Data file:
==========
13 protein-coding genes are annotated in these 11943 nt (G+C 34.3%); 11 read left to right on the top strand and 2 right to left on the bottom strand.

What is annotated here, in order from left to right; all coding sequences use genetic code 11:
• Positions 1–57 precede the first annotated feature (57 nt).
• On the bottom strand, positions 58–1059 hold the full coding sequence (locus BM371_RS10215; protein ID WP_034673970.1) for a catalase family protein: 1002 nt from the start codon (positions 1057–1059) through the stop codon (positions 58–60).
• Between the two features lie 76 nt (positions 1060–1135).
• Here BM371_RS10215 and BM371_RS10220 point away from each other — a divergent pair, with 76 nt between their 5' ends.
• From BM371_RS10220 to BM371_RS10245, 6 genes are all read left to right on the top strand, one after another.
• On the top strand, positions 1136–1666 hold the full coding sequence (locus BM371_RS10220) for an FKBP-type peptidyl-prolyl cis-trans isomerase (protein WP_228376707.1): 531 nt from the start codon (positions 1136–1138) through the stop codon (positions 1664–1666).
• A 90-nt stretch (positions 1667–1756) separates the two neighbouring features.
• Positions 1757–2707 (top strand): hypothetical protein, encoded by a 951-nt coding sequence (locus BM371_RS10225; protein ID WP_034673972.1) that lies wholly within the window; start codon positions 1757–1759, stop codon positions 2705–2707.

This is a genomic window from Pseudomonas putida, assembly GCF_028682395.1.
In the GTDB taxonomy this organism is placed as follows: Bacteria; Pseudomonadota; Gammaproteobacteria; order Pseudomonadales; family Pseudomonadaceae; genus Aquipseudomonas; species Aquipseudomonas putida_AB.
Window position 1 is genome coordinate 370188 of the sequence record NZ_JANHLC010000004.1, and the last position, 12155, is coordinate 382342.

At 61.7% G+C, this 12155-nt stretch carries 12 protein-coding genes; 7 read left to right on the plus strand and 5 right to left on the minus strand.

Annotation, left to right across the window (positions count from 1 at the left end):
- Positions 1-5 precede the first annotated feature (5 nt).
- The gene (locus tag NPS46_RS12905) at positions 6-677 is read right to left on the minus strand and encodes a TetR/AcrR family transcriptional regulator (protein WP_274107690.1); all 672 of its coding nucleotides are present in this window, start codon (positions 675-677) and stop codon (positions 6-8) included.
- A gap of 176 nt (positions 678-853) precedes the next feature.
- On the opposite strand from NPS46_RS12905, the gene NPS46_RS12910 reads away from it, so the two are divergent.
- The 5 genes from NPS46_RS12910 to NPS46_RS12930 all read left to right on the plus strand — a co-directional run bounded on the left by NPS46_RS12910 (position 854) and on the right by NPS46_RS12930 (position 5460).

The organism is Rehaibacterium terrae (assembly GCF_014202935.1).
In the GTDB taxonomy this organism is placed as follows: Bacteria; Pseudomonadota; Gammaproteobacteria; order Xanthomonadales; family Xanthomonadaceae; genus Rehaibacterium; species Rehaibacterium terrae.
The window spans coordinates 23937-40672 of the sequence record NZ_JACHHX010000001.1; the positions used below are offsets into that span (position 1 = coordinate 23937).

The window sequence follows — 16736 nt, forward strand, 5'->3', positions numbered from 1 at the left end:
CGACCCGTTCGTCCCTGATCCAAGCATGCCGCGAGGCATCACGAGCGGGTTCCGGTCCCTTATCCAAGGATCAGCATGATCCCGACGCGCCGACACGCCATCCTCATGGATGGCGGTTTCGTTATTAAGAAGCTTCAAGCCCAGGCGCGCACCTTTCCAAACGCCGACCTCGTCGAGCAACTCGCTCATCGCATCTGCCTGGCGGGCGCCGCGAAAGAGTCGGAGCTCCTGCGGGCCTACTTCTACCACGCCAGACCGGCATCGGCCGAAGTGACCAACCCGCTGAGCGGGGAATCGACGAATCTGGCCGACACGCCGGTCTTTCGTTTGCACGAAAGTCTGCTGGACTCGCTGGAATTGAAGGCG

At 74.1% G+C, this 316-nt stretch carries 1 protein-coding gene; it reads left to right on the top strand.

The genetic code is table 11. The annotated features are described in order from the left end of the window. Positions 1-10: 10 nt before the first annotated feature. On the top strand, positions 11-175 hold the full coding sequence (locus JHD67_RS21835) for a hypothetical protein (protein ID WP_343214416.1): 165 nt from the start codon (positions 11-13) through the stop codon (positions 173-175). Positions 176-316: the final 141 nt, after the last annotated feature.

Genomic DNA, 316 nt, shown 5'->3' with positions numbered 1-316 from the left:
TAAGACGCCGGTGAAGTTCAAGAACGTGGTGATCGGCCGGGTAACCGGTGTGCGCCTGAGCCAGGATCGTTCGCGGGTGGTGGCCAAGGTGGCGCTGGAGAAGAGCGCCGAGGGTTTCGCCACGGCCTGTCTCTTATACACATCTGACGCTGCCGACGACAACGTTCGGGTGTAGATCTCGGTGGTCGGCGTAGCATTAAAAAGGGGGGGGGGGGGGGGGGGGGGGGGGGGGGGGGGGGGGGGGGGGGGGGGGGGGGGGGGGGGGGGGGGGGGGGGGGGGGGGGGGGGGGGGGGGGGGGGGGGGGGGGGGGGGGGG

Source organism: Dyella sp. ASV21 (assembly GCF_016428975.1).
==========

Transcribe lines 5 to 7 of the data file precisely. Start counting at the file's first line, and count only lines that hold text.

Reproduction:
• Between the two features lie 76 nt (positions 1060–1135).
• Here BM371_RS10215 and BM371_RS10220 point away from each other — a divergent pair, with 76 nt between their 5' ends.
• From BM371_RS10220 to BM371_RS10245, 6 genes are all read left to right on the top strand, one after another.